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Longmont’s Proposed 2019 Budget Includes Public Safety Records System Replacement

September 19, 2018

Community service officer Chris Glenn fills out a report at the Safety and Justice Center in Longmont on Tuesday.

Aging, redundant record systems could be on their way out in the next three to four years in the Longmont Public Safety Department.

City Council members raised no questions Tuesday night during a study session discussion of a $2.12 million project to replace the department’s records management system.

That new system, which will replace the now-somewhat-separate records management computer systems used by the police and fire divisions, the municipal court and probation department, already has $1.62 million earmarked in the 2018 city budget.

Denise Wood, the Public Safety Department’s information and technology manager, said one impetus for the overall project was when city officials learned more than a year ago that the manufacturer of the fire records system was going out of business and could not update it after that.

The 12-year-old police records management system also needed to be replaced or upgraded, Wood said.

There’s now “a lot of redundancy” in the separate police, fire and courts records management computer systems, she said, and the replacement is expected to improve information sharing among police, the fire division and the courts.

Wood said the city staff has been working for about a year on preparing for the replacement, which is intended to improve user access as well as the processes of entering data.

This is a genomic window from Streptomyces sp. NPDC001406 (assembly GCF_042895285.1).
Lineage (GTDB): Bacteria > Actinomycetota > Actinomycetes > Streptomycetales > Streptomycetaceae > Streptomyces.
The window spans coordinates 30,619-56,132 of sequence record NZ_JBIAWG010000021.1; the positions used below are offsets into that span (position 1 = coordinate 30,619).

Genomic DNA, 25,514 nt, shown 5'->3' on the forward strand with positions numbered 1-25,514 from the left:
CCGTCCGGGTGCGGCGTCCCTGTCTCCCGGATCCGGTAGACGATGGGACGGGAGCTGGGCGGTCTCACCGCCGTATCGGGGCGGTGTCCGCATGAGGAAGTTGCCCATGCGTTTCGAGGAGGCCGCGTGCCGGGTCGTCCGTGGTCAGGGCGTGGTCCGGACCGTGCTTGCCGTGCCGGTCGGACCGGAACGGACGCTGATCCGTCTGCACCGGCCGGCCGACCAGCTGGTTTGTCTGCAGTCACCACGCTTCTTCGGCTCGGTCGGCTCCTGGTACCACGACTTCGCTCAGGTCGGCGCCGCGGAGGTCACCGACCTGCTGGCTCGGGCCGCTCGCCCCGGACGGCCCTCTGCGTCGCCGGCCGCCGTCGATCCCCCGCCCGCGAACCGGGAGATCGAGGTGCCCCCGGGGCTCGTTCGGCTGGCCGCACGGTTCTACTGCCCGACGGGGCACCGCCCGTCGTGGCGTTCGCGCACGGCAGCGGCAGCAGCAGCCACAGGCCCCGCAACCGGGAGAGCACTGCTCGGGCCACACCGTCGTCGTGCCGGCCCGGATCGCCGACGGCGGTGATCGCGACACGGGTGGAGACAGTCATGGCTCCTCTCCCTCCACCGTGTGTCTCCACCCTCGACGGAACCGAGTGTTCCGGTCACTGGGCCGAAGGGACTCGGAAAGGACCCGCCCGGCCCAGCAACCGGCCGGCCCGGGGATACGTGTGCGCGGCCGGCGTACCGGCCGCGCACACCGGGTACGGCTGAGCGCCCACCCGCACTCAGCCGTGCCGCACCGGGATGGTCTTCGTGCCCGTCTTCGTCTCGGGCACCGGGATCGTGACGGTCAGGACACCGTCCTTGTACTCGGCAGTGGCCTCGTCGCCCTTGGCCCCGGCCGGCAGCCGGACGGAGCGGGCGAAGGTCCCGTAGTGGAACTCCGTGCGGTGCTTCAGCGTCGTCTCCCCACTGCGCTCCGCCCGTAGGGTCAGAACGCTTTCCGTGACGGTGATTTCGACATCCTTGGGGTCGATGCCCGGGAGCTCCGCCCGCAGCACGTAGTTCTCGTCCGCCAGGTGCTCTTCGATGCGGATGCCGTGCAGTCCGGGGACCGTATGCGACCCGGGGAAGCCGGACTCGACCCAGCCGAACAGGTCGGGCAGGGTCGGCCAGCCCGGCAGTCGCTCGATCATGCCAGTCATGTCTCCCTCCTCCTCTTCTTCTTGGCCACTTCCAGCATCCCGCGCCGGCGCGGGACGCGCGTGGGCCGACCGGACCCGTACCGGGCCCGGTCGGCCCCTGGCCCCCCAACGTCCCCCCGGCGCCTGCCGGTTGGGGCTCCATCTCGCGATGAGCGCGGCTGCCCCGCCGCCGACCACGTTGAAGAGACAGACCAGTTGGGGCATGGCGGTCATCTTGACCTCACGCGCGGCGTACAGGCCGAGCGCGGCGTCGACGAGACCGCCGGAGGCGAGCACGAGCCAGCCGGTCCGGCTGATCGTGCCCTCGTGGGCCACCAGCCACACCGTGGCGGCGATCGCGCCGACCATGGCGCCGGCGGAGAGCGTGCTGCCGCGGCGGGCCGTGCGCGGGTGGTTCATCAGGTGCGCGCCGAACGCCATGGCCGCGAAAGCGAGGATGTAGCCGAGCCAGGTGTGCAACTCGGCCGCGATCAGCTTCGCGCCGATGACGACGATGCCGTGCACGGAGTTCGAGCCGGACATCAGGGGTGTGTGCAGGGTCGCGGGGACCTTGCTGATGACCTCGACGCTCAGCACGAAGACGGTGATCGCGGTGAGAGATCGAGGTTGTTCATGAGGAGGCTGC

The replacement records management system also will accommodate changes in technology and changes in legal requirements about such systems, she said.

Assistant City Manager Sandi Seader told the council during Tuesday night’s meeting that the replacement is expected to be a three- to four-year project by the time it’s completed.

Any money in this year’s budget that remains unspent at the end of the year for the project will be carried over to be spent in 2019 and subsequent years.

The proposed 2019 budget would add another $500,000, bringing the total budget for the records management system project to $2.12 million.

City staff has told the council the additional money will need to cover any software licensing and implementation costs as well as any “backfill” staff that might be needed to assist during the implementation of the new system, as well as any additional consulting assistance the city might need to ensure success of the project.

The proposed 2019 budget also includes $2.7 million for a replacement of Longmont’s utility billing customer information computer system — another project that appeared to raise no issues among council members yet.

That expense includes funding for seven term-limited employees positions, people who will be needed to assume the duties of the existing utility billing staff when that staff is dedicating most of its time to the customer-service computer replacement project.

John Fryar: 303-684-5211, jfryar@times-call.com or twitter.com/jfryartc

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